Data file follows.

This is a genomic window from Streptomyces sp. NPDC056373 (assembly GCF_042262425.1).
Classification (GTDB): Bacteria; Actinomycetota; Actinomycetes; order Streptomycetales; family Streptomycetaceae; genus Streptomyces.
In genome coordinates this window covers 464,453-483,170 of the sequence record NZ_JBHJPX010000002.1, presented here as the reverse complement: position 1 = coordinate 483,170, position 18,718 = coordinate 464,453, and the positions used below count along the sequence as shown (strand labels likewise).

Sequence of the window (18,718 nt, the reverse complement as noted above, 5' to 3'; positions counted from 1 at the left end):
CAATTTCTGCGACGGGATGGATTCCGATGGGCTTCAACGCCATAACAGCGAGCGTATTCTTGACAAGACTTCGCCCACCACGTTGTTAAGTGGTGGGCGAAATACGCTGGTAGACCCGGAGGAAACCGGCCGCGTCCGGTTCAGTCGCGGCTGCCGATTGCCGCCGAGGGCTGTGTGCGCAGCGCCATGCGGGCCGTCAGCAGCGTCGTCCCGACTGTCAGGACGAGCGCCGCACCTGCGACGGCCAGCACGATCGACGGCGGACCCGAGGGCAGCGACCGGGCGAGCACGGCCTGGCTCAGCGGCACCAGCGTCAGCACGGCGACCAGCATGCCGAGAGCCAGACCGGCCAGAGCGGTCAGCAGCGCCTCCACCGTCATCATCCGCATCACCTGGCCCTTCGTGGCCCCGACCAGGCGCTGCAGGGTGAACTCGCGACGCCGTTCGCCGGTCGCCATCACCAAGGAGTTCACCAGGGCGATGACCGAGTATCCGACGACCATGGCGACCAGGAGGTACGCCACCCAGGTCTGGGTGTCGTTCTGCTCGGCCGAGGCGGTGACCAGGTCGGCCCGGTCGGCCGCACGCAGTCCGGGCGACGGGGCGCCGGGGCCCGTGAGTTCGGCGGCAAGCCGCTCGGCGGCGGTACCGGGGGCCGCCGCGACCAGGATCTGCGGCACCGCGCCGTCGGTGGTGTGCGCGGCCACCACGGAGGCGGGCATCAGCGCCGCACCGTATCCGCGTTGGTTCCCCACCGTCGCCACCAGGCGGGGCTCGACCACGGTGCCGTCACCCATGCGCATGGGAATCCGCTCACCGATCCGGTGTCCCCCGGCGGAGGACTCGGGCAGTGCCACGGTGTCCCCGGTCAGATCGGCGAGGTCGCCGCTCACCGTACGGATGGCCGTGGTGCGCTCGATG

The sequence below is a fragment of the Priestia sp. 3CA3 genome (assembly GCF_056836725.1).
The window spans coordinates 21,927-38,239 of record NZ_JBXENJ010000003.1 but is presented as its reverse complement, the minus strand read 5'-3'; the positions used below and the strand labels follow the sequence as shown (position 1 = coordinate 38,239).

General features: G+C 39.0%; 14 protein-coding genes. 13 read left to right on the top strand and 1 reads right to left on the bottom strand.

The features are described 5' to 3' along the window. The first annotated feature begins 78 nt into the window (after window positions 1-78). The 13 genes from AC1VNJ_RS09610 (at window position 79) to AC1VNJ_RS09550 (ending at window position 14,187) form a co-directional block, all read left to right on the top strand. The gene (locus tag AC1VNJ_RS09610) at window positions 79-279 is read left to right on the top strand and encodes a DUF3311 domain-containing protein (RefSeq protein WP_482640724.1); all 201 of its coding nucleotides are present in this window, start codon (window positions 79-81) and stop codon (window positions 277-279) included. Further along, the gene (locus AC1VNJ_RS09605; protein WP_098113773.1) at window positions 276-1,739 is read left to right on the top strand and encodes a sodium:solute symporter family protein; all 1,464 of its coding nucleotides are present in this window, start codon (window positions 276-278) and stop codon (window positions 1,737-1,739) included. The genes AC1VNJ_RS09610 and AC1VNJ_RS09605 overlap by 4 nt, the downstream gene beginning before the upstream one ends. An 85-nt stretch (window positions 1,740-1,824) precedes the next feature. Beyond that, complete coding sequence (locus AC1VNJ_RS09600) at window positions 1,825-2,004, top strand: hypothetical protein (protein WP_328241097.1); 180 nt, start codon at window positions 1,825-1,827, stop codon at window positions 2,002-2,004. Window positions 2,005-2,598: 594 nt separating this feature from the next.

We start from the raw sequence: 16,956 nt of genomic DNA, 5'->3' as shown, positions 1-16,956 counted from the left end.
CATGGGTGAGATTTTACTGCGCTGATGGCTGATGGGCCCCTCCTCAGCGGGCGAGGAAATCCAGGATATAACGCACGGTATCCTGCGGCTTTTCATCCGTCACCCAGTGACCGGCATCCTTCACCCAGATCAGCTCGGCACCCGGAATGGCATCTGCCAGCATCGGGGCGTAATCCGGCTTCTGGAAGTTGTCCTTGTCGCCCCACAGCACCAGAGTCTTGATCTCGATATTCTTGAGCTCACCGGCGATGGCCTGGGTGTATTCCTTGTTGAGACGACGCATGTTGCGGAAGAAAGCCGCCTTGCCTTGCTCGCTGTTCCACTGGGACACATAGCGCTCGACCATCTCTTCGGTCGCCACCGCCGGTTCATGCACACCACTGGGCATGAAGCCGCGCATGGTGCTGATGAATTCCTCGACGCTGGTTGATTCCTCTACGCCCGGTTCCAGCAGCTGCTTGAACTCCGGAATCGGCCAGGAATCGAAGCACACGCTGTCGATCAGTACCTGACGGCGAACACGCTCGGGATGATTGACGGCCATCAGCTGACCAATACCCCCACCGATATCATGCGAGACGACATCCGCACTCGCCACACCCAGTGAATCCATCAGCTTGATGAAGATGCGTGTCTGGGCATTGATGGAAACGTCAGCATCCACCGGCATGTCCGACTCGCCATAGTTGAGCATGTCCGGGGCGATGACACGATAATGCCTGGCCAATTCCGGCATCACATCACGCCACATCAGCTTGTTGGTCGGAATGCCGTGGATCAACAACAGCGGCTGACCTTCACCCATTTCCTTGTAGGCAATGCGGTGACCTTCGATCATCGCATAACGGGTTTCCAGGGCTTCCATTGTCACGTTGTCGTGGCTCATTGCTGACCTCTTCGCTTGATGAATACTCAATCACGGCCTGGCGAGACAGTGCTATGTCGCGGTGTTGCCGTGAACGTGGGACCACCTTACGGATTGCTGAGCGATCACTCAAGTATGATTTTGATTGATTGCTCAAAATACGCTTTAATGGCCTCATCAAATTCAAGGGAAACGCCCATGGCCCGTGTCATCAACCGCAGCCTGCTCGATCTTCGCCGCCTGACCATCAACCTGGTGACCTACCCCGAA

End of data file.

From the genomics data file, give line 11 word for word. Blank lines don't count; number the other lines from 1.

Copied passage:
CATGGGTGAGATTTTACTGCGCTGATGGCTGATGGGCCCCTCCTCAGCGGGCGAGGAAATCCAGGATATAACGCACGGTATCCTGCGGCTTTTCATCCGTCACCCAGTGACCGGCATCCTTCACCCAGATCAGCTCGGCACCCGGAATGGCATCTGCCAGCATCGGGGCGTAATCCGGCTTCTGGAAGTTGTCCTTGTCGCCCCACAGCACCAGAGTCTTGATCTCGATATTCTTGAGCTCACCGGCGATGGCCTGGGTGTATTCCTTGTTGAGACGACGCATGTTGCGGAAGAAAGCCGCCTTGCCTTGCTCGCTGTTCCACTGGGACACATAGCGCTCGACCATCTCTTCGGTCGCCACCGCCGGTTCATGCACACCACTGGGCATGAAGCCGCGCATGGTGCTGATGAATTCCTCGACGCTGGTTGATTCCTCTACGCCCGGTTCCAGCAGCTGCTTGAACTCCGGAATCGGCCAGGAATCGAAGCACACGCTGTCGATCAGTACCTGACGGCGAACACGCTCGGGATGATTGACGGCCATCAGCTGACCAATACCCCCACCGATATCATGCGAGACGACATCCGCACTCGCCACACCCAGTGAATCCATCAGCTTGATGAAGATGCGTGTCTGGGCATTGATGGAAACGTCAGCATCCACCGGCATGTCCGACTCGCCATAGTTGAGCATGTCCGGGGCGATGACACGATAATGCCTGGCCAATTCCGGCATCACATCACGCCACATCAGCTTGTTGGTCGGAATGCCGTGGATCAACAACAGCGGCTGACCTTCACCCATTTCCTTGTAGGCAATGCGGTGACCTTCGATCATCGCATAACGGGTTTCCAGGGCTTCCATTGTCACGTTGTCGTGGCTCATTGCTGACCTCTTCGCTTGATGAATACTCAATCACGGCCTGGCGAGACAGTGCTATGTCGCGGTGTTGCCGTGAACGTGGGACCACCTTACGGATTGCTGAGCGATCACTCAAGTATGATTTTGATTGATTGCTCAAAATACGCTTTAATGGCCTCATCAAATTCAAGGGAAACGCCCATGGCCCGTGTCATCAACCGCAGCCTGCTCGATCTTCGCCGCCTGACCATCAACCTGGTGACCTACCCCGAA